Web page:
Photo by Betsy Manning 2018
I warmed up early Saturday morning to make a trip to the city for Temple’s Inclusive Leadership Conference. Eight of us from the CDA cohort met at 8:30 a.m. to receive our pink one-way tickets & catch the train, complaining halfheartedly about the wind the whole way there. We exchanged laughter about our Friday evenings and daydreamed about coffee. The train ride in was comfortably sleepy.
The organizers energetically welcomed us with more enthusiasm than we could imagine on a Saturday morning, full of high fives in response to “Bryn Mawr” and Philly language that felt like home (“Ard bet!”) The conference programming was found on an app named Guidebook that we were all encouraged to download; on it were listed all of the workshops (with descriptions!), locations and times so that we were able to choose & customize our own engaging experience. It was pretty cool and really helpful when I needed to refresh myself on what was available to me. They gave us these neat bags with everything we might need for the conference, and we headed inside the main room for light breakfast, jars of pins reading from pronouns, to identities, to promises for allyship, and eventually welcoming remarks made by Temple alum and Pennsylvania State Representative Malcolm Kenyatta.
I made note of the things he said that I found most interesting. Malcolm emphasized to us that diversity and inclusion were not enough; instead, he expressed, we should move towards making our work about diversity & invitation. He said something that really resonated with this: that “everyone wants to talk about bringing different people to the table until they have to give up their seat.” In his words, we “gotta unplug the whole game.” Malcolm told us that it’s not our responsibility to change the whole problem; but for that reason we can each make change within our own spheres of influence. Our friendships, intimate relationships, families, our circles are all, to an extent, within our ability to change and act, something easy to forget but sometimes comforting to remember. The spirit of “Random Acts of Inclusion!”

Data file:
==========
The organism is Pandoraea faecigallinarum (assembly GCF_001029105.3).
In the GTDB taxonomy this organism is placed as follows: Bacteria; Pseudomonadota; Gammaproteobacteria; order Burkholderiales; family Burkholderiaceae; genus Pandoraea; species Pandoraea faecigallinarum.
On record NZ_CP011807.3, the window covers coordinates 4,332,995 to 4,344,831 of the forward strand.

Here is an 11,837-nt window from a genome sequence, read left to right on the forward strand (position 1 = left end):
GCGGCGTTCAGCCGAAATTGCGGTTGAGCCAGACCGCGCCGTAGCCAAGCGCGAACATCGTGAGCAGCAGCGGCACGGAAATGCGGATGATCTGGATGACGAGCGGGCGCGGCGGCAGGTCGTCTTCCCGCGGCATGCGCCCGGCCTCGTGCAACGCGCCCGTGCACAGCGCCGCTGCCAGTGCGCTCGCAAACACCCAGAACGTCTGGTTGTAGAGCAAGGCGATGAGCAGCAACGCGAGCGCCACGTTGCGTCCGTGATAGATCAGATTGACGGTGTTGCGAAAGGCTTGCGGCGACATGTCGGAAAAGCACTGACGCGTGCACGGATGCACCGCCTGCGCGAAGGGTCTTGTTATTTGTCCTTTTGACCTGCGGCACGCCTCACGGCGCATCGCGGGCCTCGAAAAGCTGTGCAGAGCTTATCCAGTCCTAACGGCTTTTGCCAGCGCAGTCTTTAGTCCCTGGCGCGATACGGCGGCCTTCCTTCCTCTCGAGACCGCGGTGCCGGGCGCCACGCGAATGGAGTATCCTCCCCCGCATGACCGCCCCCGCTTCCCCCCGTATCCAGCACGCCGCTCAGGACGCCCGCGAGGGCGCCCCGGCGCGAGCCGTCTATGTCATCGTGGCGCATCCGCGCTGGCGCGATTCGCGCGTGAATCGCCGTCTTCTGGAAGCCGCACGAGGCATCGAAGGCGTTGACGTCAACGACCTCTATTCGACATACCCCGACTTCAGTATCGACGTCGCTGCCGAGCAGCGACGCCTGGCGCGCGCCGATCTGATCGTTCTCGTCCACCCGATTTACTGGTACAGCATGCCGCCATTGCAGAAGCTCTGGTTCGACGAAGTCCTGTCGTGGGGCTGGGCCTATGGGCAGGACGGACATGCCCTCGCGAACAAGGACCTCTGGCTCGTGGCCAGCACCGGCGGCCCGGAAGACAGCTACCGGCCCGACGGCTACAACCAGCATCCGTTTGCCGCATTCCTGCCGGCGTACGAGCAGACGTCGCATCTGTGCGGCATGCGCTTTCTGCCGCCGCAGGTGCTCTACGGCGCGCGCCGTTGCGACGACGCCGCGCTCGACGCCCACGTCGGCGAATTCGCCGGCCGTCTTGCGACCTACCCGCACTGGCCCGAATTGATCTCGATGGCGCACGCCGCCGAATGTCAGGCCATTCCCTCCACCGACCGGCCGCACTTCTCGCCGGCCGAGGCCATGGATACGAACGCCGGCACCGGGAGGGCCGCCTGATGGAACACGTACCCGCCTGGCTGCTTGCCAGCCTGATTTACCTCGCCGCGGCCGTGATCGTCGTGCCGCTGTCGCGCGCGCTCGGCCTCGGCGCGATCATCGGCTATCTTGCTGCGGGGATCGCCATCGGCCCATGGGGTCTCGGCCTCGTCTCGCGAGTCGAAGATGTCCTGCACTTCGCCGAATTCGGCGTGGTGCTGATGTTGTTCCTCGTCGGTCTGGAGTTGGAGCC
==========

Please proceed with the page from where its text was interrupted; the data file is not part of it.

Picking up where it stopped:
Of the workshops I attended, many of them orbited around the idea of how our language can operate towards change. We learned tips for making our everyday language reflect the values we hold towards openness and inclusion, how to make conversations more accessible, and how to channel that into uncomfortable or difficult topics. I found it heartening to see how some facilitators put those things into practice; one of them underlined that although he was presenting his work to us, if something was unclear it was because he wasn’t clear. He was always open to the addition of things he may have missed. People were able to bring their hard experiences into the space and be thanked/applauded for their vulnerability.
My favorite workshop of the day however was named “Navigating Access in the Performing Arts,” that featured a panel of local performing artists or behind-the-scenes organizers of places created for marginalized communities, such as the Project Coordinator advocating for inclusion of artists with disabilities and the Event Coordinator for Philadelphia’s Asian Arts Initiative. The panel was made up of mostly women of color, of which the majority were black. They each brought an individual perspective of how their organizations talk about access, as well as how they’ve navigated access to the arts in their own professional experience.
We named various kinds of access, from economic access and elitism in the realm of performance art to physical space and the audience’s comfortability in it. Each organization thought through how they could include things like sliding scales for cost, language access for non-English speakers and ASL or closed-captioning resources for folks who are hard of hearing, making performances sensory-friendly and physically accessible in different communal spaces, and more. Here we talked about the small pros of having your language & your work reflect your values; Melody Wong recommended asking the simple question of “Why do we do it that way here? Why don’t we do it this way?”
One moment that I loved was when Ang Bey, a black non-binary performer recalled experiences of making a production they were on more inclusive for various gender identities. The production of Twelfth Night was held in West Philly’s Clark Park & made open and free for people to attend. They remembered that as an empowering communal moment.
The conference ended at 3 p.m. and the eight of us met briefly before heading our separate ways. Alma Sterling ’21, Hannah Chinn ’19 and I made a detour to Chinatown to enjoy our free fare to the city and the winter sunshine, taking boba and sweet buns for the road.